Grand Prix Audio Monaco Modular Component Isolation System
The easiest way to maximize the performance of an audio or video system is to isolate its components from the shaking world around them, and the last decade has seen an explosion in products designed to calm the world's gear. Devices ranging from air bladders to suspended racks to feet made of everything from exotic metals to exotic woods, as well as couplers, decouplers, floaters, shimmiers, and rollers, have been used to minimize the effects of vibration. Almost all of them help to one degree or another, especially when used in carefully selected combinations.
Into this cacophony of competing claims and products stepped Alvin Lloyd and his company, Grand Prix Audio. Lloyd's background includes 20 years of involvement in professional motor sports, including a stint as vice president of operations for Swift Engineering, the only American manufacturer of CART racing-car chassis. After founding GPA, Lloyd drafted more motor-sports engineering talent in the form of Henry Wolf and Tom Huschilt. Wolf worked as an engineering consultant for a CART series team and was responsible for shaker dyno research, which involves determining the natural resonant frequencies and stiffnesses of all aspects of a car and its tires. Prior to joining Swift, Huschilt, a suspension engineer, worked at Newman Haas Racing, overseeing suspension design and research for such drivers as Nigel Mansell and Mario and Michael Andretti. There, Huschilt was responsible for co-designing the first American-built car to win the Indianapolis 500 in more than 20 years. It would appear that these gents understand the physics of vibration.
The path to the GPA shelves began with nothing more than Lloyd's curiosity about what, if any, of his racing experience could be applied to his other great interest: audio. Having mastered management of the massive stresses that act on the suspension system of a CART car traveling at up to 220mph, with multiple G-forces acting on its chassis and suspension in all three dimensions, designing audio stands should be a piece of cake.
So Lloyd and company brought their wealth of experience in testing, research, and exotic materials to bear in designing the Grand Prix Audio series of stands, the apex of which are the Monaco modular stands. After considerable preliminary design work, Lloyd determined that a combination of rigid, lightweight carbon-fiber frames supporting acrylic (or the optional F1 Kevlar/carbon-fiber composite) shelves would be just the ticket. But because Lloyd believes that no single approach can successfully provide the degree of isolation necessary for optimal vibration control, GPA developed a eight-stage approach.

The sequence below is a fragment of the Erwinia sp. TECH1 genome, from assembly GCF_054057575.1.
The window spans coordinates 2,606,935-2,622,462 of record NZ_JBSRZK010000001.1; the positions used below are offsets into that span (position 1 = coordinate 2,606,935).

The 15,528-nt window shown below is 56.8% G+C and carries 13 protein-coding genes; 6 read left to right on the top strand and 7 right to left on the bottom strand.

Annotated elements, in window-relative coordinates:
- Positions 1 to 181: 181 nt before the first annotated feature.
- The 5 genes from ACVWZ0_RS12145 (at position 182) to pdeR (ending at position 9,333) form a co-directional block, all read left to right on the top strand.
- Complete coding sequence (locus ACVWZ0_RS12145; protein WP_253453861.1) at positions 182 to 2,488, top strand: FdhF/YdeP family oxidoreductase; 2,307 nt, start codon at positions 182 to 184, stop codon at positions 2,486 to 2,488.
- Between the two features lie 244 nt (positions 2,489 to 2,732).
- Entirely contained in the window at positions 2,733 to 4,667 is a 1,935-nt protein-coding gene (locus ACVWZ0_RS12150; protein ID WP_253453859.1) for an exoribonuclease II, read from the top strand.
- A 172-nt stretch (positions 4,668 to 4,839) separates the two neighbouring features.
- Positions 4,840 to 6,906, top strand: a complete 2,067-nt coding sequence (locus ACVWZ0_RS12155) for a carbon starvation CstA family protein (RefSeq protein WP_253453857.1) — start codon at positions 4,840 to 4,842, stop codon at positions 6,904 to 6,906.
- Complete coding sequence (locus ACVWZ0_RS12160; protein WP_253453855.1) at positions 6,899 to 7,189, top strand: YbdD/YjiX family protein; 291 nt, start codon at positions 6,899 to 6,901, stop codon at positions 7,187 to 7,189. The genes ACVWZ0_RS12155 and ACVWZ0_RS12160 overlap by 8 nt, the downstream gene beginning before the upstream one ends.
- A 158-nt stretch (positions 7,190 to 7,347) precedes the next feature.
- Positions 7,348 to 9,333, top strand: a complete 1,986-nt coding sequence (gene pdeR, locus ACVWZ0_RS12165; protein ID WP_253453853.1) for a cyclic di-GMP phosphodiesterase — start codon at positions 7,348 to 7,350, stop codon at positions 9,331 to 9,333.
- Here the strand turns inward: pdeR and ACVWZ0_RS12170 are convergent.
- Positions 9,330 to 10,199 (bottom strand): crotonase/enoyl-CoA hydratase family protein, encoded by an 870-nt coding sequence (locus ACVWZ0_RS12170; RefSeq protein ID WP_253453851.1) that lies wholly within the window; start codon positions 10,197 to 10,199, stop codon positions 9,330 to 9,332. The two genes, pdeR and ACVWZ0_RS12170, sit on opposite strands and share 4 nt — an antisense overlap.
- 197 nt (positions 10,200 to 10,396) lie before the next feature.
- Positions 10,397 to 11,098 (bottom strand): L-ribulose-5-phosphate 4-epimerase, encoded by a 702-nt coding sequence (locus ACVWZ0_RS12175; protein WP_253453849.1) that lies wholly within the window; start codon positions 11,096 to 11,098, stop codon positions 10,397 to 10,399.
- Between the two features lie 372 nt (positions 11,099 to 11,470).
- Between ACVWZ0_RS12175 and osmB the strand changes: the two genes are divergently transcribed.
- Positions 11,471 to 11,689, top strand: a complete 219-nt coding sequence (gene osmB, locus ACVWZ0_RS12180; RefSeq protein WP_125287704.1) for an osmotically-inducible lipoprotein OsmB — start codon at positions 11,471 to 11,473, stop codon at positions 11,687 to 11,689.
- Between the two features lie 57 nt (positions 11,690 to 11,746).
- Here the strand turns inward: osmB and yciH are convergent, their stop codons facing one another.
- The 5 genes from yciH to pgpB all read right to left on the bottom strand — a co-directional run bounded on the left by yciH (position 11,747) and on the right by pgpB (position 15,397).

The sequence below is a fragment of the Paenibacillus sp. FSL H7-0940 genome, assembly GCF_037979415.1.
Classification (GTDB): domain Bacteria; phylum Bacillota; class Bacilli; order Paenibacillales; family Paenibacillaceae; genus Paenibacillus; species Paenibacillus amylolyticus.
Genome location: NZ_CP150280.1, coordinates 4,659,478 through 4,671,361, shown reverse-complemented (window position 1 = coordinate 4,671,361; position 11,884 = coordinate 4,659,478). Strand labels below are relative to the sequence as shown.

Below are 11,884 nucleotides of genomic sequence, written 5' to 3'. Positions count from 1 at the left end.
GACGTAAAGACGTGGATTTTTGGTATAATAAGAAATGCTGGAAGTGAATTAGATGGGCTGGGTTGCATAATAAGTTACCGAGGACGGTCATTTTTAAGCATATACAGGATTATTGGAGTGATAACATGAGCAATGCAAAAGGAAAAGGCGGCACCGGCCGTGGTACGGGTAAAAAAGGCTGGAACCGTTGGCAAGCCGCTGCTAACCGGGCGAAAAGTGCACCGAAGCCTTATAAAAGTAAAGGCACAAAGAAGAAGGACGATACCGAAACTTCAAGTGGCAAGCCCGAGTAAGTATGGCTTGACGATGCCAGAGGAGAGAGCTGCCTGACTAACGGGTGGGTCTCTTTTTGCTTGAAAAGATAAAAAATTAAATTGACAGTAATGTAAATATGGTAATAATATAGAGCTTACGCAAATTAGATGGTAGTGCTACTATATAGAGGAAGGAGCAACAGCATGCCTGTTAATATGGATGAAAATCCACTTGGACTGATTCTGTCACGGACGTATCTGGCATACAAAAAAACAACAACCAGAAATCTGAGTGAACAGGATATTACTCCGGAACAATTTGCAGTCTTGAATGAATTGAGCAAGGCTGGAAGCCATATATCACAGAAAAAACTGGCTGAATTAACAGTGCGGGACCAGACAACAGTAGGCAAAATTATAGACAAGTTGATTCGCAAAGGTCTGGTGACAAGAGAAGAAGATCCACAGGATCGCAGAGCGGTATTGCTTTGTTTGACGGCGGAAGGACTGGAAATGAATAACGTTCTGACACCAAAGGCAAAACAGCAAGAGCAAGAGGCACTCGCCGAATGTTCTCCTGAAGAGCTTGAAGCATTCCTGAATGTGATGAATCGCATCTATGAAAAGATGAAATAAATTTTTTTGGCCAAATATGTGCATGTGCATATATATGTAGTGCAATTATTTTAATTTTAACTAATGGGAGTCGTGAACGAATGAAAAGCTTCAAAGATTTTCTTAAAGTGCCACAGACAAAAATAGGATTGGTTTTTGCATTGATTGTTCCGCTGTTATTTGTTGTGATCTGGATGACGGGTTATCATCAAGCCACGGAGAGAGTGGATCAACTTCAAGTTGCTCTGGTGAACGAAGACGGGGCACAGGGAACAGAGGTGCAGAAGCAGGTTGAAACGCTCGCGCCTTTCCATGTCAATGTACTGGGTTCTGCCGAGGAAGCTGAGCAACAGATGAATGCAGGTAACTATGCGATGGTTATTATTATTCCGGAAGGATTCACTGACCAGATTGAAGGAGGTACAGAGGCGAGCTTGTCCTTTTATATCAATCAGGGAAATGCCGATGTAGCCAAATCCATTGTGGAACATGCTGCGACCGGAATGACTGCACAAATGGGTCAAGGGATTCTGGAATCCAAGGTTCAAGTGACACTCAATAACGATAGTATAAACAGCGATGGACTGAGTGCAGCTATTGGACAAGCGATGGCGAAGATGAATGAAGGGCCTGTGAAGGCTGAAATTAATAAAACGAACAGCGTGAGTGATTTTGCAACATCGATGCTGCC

The Monaco is available as a three-, four-, or five-shelf system, or as individual modules. From the ground up, a GPA system consists of: 1) a 304 stainless-steel spike; 2) a large-diameter 304 stainless-steel support column, to which an aerospace-derived damping compound is applied; 3) O-ring dampers in the caps of each support column; 4) "true vector" stainless-steel ball couplers that couple multiple modules together; 5) the viscoelastic damping material that secures 6) the carbon-fiber supports, which provide the foundation for 7) specially sized dampers between supports and shelves (footnote 1); and 8) acrylic shelves (F1 shelves can be substituted at additional cost). The hollow stainless-steel columns can also be filled with lead shot to further improve performance. The approach is based on high-tech engineering and finesse rather than brute mass-loading.
Lloyd backs up his approach by providing comparative test results of GPA stands, conventional metal stands, and air-bladder shelves, measured on a shaker table. GPA claims that while air-suspension devices provide an 80% reduction in vibration over conventional shot-filled metal shelving, the Monaco reduces vibration even further.
Lloyd and I chatted extensively about what gear I was going to be setting on his shelves and the philosophy behind the Monacos. A few weeks later, several large boxes showed up. While unpacking the stands, I was somewhat dubious about GPA's theories. I've used the heavy-duty, high-mass approach for my electronics and digital gear for a long while, including stone slabs, dampers, and various combinations of isolation footers. How, I thought, could these very stylish, lightweight stands do the job of a couple of hundred pounds of sheer mass? Despite its light weight, a four-shelf Monaco can carry up to 150 lbs per shelf, for a maximum total loading of 500 lbs. (Fortunately, my basement listening room allows me to spike everything to the concrete-slab foundation.)
Footnote 1: Weight-specific dampers are installed between frames and shelves to provide further refinement. When a customer purchases a Monaco stand, the dealer needs to know the weights of the components that will be placed on the stands in order to supply shelves of the correct thickness and the proper dampers from the six available load-bearing ranges.